Organizing your CSS with Bootstrap

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Now that we’ve laid the basics in the cascading land of awesomeness that is CSS, it’s time to move forward and take a deeper look at organization and tooling.

Any decently-sized codebase, even CSS, needs some sort of organization in order to keep us from going insane. Pre-processing, and a few ground rules for style writing, will help us achieve the level of organization required in higher level applications.


Before we jump onto template scaffolding with bootstrap, I wanted to go over some tips to improve the organization in the way we write our CSS code. Take these as general rules, apply them as you deem necessary.

  • Use classes for styling. Whenever possible, avoid using element IDs, attribute values, and tag names
  • Try not to nest style rules too deeply. To prevent complexity, limit yourself to one or two levels of nesting
  • Avoid magic pseudo-selectors such as :nth-child or :nth-of-type. Use an extra class in your markup, instead
  • Don’t overqualify selectors. i.e: div.foo.bar, when you could use .foo
  • Prefix classes with js- when referenced by JavaScript code
  • Avoid styling js- classes
  • Toy with the idea to use box-sizing: border-box everywhere
  • Attempt separating layout styling concerns from design concerns. Keep separate stylesheets

These are just a few ground rules, feel free to add your own or adapt these to your own needs. You might want to use SMACSS as your guiding light.

Lint your CSS!

If you have a large enough project, CSS can get out of hand as easily as JavaScript, or even more so, because developers seldom pay attention to CSS. You are already using JSHint, which is great. If you really want to take your codebase to the next level, you should at least consider linting the CSS, too.

Currently, you can use CSSLint as your lint tool. If you are using LESS, you are in luck! RECESS will let you lint your LESS code directly.

Ideally, you should include a lint task for CSS in your build process.


Pre-processors allow us to keep our stylesheets DRY. They also let us perform calculations in our layout measurements, or do color shifting.

Quite probably though, the most useful feature of CSS pre-processors is the ability to use mixins, reusable functions that allow us to write cross-browser styles without having to type them time and again, risking typos and duplicating our code.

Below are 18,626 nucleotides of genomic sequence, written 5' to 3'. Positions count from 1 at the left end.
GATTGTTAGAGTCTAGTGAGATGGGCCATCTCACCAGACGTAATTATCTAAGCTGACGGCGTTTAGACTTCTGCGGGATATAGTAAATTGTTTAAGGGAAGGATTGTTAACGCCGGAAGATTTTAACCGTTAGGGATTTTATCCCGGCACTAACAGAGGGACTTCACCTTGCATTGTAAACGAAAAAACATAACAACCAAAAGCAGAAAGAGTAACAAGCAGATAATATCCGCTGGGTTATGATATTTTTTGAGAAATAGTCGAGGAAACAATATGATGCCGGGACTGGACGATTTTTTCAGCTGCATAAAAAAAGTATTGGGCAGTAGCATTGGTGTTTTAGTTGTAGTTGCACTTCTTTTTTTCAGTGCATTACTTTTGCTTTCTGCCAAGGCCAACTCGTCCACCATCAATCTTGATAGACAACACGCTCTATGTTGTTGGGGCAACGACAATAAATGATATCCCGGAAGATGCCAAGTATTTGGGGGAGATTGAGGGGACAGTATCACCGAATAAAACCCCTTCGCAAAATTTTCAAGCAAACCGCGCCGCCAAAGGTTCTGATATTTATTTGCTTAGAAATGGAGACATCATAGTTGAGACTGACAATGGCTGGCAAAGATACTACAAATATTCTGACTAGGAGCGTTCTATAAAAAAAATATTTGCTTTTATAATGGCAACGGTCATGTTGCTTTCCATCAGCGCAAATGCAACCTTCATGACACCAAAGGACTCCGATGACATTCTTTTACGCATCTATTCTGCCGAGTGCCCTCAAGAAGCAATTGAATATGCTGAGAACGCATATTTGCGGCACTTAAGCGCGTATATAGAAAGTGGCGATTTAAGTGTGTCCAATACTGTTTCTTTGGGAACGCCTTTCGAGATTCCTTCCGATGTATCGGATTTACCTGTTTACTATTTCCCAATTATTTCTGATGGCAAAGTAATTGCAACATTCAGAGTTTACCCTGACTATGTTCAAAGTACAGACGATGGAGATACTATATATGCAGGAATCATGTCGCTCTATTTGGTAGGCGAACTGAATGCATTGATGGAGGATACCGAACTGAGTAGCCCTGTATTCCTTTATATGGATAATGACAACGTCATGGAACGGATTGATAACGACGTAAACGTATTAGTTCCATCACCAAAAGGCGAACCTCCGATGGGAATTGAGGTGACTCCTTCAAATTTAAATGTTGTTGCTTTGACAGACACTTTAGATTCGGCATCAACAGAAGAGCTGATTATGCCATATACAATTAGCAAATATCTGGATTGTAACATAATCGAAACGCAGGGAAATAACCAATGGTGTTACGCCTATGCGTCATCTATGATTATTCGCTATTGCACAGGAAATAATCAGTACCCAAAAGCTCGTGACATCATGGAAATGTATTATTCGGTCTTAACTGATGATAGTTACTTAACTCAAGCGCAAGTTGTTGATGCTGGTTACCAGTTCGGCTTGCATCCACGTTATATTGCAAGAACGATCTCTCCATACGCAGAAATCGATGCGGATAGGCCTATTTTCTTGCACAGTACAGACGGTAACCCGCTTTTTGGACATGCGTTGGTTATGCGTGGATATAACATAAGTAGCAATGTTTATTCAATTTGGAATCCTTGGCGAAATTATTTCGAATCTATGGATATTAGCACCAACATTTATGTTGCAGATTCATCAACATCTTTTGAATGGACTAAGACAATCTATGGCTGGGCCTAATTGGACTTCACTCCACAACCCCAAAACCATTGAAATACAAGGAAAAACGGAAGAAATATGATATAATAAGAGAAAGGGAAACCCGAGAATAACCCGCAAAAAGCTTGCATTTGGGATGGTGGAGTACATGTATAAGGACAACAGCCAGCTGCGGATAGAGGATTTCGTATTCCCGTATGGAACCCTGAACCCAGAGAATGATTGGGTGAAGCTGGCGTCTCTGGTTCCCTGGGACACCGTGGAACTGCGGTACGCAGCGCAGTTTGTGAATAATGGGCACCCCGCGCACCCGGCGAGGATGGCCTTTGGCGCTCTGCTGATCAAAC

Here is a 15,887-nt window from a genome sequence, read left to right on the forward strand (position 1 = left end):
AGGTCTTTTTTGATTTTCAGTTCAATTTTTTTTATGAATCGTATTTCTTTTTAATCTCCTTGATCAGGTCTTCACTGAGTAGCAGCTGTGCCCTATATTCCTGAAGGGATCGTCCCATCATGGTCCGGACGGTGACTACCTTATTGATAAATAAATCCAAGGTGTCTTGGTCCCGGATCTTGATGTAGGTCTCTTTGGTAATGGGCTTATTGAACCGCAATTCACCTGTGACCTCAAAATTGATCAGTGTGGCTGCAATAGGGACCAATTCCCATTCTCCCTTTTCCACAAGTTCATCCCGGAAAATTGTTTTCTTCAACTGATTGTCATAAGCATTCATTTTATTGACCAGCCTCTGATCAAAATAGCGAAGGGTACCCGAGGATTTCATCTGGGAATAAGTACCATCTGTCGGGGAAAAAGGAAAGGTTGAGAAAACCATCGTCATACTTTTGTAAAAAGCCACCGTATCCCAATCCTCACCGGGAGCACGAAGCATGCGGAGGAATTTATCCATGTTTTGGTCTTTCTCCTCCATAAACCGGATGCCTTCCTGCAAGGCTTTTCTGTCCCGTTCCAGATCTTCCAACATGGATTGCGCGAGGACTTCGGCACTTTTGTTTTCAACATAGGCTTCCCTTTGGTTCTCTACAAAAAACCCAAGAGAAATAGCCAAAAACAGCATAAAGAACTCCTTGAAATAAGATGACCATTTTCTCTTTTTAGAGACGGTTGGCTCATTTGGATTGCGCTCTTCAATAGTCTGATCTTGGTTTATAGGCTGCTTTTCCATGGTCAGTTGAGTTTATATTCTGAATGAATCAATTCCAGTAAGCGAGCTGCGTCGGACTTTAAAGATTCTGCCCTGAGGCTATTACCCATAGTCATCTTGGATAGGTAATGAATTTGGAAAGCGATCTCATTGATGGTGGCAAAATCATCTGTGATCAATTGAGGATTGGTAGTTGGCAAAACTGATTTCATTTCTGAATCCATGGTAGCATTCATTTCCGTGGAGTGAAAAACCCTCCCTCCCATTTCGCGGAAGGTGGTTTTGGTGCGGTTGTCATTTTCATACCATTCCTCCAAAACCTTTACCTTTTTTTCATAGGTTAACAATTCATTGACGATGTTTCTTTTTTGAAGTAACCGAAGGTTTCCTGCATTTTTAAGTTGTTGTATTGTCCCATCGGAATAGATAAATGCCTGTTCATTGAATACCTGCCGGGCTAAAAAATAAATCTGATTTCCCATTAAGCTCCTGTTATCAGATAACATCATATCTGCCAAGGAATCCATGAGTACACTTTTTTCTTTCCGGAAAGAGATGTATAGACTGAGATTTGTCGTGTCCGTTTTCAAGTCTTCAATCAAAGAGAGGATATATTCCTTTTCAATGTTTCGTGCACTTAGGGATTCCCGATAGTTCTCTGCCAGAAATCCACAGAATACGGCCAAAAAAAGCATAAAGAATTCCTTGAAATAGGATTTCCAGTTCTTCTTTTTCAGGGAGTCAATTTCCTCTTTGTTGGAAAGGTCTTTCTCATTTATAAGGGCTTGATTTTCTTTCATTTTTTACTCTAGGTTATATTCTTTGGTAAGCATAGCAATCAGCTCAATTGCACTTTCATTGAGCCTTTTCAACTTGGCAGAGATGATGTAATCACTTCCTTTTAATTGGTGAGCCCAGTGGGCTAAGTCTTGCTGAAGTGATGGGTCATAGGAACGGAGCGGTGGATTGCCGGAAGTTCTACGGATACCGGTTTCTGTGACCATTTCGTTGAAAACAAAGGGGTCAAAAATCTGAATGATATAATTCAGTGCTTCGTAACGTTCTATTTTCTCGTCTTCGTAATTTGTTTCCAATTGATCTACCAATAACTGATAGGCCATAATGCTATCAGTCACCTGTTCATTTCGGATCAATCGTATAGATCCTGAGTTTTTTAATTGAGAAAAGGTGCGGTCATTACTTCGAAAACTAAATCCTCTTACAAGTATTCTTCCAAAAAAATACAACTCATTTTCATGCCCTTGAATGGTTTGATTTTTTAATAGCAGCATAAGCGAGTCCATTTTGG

The most popular flavors of CSS pre-processing probably are:

Lets do a quick comparison of the three:

Syntax CSS-like Customizable CSS-like
Compiler Ruby gem Node package JavaScript
Verbosity Higher Lowest Regular
Source GitHub GitHub GitHub
Framework Compass Fluidity Bootstrap

All three pre-processors share similar syntax and features when it comes to color functions, mixins, and variables. You can find a more detailed, feature by feature comparison here.

I should mention all three are readily available as grunt tasks on npm.

In my opinion, it depends on what you want to do. If you are going to use a full-fledged CSS framework, I’d go with LESS, because Bootstrap is a clear winner in the field.

If you are going to use the framework as is, or not going to use one, you could probably do with Stylus. It’s clean looking syntax is really appealing.

SASS used to be regarded as a superior language than LESS. Today, they are very similar. SASS feels a little more verbose, though. That, coupled with the fact that Bootstrap is powered by LESS, makes me choose LESS over SASS with little hesitation.

Twitter Bootstrap


Bootstrap is a CSS framework, which encompasses a lot of the practices we mentioned earlier. It does:

Rapid Prototyping

We’ve all been there before. Trying to get a design right, but instead, we wasted our time dealing with float issues, with margins, paddings, and footers that wouldn’t stick to the bottom of our page.

Bootstrap provides an scaffolding module that allows us to very quickly set up the basics for our layout. The scaffolding module provides us with a grid system that allows us to quickly place elements on our designs with ease.